R F Brewer (B.A.)

Having written a post on the poetry of Robert Frost, I thought it might be as well to bone up on the subject of poesy a little more.

Living, as I do, in a house brimming with nerdy tomes, I had a selection to choose from.  I could read lots of poetry, or I could read lots about poetry.

I decided to read about.

Living, as I do, in a house brimming with nerdy tomes, I had a selection to choose from.  The Ode Less Travelled, by Stephen Fry?  Perhaps some Leavis, or Aristotle’s Poetics?  Johnson’s Lives of the English Poets?  Robert Graves’ The Crowning Privilege or The White Goddess?  Possibly Seamus Heaney’s magisterial The Redress of Poetry?

I settled down with something more severe.  The Art of Versification and the Technicalities of Poetry, by R F Brewer, B.A.  That’s right: he puts his Bachelor of Arts qualification down on the front cover and the title page.  We’re in good hands.

This is a stern book.  You know more or less what you’re in for from the first paragraph of the preface:

‘The chief aim of this book is to instruct.  Those for whose use it is primarily designed, form that large and increasing number of the youth of both sexes, whose cultivated taste leads them to the study of our poets, and often, by original verse-making, to their imitation.’

Love that ‘of both sexes’.  There’s nothing better than an obvious nod to gender equality if you want to reveal that you’re sexist.

It must be said – and soon – that Brewer knows his stuff: did you know that tragedy is derived from the Greek – τραγωδία: tragodía – and literally means ‘the goat song’?  Bet you didn’t.  He also knows all there is to know about the technicalities of poetry.  He’s marvellous on verse forms, meter – all the nuts and bolts.

But he turns what is the finest, most underwear-moisteningly beautiful form of language usage into a spiky maze of regulations and prejudices.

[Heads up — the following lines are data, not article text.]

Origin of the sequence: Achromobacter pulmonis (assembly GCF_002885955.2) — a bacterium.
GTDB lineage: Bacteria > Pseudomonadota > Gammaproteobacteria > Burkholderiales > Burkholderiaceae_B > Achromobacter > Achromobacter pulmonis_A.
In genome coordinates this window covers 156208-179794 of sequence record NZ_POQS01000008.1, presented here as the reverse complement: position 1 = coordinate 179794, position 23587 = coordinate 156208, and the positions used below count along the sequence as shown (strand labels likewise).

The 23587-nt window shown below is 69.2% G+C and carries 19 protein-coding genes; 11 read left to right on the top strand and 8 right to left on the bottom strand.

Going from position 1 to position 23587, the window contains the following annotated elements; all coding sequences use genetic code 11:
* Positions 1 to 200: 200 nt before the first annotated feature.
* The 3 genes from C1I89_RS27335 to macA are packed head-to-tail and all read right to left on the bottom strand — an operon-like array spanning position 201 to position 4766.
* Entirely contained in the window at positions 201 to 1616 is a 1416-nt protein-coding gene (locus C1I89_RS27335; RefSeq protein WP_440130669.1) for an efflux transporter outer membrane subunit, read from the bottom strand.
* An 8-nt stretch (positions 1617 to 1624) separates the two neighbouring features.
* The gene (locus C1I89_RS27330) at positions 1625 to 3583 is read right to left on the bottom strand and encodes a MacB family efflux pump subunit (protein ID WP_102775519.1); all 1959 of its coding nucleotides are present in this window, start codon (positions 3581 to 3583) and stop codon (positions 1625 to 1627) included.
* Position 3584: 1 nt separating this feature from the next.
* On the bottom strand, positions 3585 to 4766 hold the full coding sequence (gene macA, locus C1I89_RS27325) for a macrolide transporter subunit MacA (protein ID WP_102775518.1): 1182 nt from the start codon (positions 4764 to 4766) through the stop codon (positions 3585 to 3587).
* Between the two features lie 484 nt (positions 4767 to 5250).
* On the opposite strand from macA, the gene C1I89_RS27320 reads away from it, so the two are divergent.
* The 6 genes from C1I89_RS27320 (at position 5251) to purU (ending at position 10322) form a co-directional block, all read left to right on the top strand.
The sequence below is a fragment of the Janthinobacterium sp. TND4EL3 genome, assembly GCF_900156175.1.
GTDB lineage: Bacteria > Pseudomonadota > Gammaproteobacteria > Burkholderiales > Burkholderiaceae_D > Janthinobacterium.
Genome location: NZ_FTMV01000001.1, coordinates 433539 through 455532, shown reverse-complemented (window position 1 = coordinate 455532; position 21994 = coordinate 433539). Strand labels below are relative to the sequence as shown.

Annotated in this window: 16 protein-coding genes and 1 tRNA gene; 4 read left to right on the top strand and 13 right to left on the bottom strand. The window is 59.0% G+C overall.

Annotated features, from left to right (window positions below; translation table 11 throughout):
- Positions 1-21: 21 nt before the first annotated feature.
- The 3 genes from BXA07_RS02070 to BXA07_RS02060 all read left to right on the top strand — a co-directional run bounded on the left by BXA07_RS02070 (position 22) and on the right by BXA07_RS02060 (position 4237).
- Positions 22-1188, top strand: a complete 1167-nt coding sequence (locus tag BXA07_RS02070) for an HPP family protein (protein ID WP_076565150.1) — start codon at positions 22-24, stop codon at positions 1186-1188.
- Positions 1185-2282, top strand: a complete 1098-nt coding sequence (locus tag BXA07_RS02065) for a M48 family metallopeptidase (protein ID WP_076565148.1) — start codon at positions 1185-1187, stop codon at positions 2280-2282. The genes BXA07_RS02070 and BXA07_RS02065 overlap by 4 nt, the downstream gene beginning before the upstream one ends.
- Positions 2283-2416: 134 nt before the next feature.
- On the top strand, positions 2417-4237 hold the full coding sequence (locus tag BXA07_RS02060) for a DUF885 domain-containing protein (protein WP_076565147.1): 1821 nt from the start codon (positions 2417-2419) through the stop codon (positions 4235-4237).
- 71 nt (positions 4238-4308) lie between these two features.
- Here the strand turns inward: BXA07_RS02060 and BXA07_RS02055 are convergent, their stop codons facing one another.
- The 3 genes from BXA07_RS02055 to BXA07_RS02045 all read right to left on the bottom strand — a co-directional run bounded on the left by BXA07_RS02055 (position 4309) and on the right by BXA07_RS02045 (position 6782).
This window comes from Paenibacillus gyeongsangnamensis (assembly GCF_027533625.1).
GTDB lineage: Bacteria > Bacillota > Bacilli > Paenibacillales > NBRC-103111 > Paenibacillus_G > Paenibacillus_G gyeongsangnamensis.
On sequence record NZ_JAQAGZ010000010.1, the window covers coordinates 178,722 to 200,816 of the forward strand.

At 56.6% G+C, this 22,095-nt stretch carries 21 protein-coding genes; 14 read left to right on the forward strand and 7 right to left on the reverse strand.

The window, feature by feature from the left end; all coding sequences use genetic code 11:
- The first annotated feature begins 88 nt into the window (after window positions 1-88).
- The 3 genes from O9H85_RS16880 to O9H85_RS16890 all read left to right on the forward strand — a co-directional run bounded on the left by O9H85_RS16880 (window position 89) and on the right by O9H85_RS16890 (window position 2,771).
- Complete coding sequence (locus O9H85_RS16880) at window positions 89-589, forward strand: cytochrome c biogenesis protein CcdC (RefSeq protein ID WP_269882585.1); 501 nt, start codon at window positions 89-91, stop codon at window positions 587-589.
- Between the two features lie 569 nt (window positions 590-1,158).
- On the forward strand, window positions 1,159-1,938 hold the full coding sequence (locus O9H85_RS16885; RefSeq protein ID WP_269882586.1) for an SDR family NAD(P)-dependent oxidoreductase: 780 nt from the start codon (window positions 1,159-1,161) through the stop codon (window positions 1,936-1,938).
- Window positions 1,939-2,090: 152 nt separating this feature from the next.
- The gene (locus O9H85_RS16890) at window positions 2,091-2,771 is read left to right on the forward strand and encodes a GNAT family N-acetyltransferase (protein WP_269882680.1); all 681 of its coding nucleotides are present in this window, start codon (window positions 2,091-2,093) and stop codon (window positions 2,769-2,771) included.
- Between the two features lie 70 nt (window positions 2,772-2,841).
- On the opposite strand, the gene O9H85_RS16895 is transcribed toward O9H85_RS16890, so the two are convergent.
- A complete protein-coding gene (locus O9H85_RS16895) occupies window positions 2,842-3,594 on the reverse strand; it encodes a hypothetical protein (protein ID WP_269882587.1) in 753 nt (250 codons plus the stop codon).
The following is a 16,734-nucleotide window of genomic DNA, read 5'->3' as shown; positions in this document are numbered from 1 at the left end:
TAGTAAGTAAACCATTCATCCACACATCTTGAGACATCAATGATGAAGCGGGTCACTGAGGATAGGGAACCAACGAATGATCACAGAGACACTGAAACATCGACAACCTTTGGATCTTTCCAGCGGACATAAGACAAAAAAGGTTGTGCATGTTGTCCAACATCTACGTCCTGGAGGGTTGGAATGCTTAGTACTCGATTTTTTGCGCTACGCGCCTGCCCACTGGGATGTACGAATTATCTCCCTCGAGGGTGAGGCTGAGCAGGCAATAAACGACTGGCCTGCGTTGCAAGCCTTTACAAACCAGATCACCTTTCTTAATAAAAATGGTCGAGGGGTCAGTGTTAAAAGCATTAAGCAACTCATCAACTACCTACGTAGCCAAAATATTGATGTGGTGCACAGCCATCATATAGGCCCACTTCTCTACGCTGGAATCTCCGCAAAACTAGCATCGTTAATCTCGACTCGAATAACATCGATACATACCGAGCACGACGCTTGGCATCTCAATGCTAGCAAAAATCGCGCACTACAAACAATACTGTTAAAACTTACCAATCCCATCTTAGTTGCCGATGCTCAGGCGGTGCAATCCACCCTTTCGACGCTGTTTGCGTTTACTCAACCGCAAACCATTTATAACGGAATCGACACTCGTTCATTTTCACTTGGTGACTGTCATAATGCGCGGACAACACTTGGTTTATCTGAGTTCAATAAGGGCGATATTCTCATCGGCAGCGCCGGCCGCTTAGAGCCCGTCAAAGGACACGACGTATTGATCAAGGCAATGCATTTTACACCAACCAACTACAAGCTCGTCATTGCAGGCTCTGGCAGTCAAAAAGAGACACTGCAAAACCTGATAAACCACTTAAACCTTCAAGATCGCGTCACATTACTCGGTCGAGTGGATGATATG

Strangely, the prejudices save the book.  But not the prejudices about poetry.

Oh no.

Feast your eyes:

‘Sheridan, in his “Art of Reading,” says that if the first thirteen lines of the Paradise Lost were printed as prose and read by some one who had never seen the poem, they would be read as prose.  We are certain that the judgement of most educated men would condemn this assertion.  As well might we take the opinion of a Chinaman upon one of Beethoven’s sonatas as of an illiterate person upon a question of verse and prose.’

Sorry, but we just have to see that again:

‘As well might we take the opinion of a Chinaman upon one of Beethoven’s sonatas as of an illiterate person upon a question of verse and prose.’

Do you hear a little ‘click’ at the end of that sentence?  It was the sound of Brewer putting the cap back onto his fountain pen with a satisfied flourish.  ‘Case,’ he was clearly thinking to himself, ‘closed.’

I’d wade through endless lists of metric feet and Brewer’s dull pronouncements on which particular poem in English represents, for him, the acme of its form.  And I’d wade through it just for a sentence like that.

I had to, of course, but tell me it’s wasn’t worth it.

And isn’t ‘the Paradise Lost’ marvellous?  Oh, how I love a snob.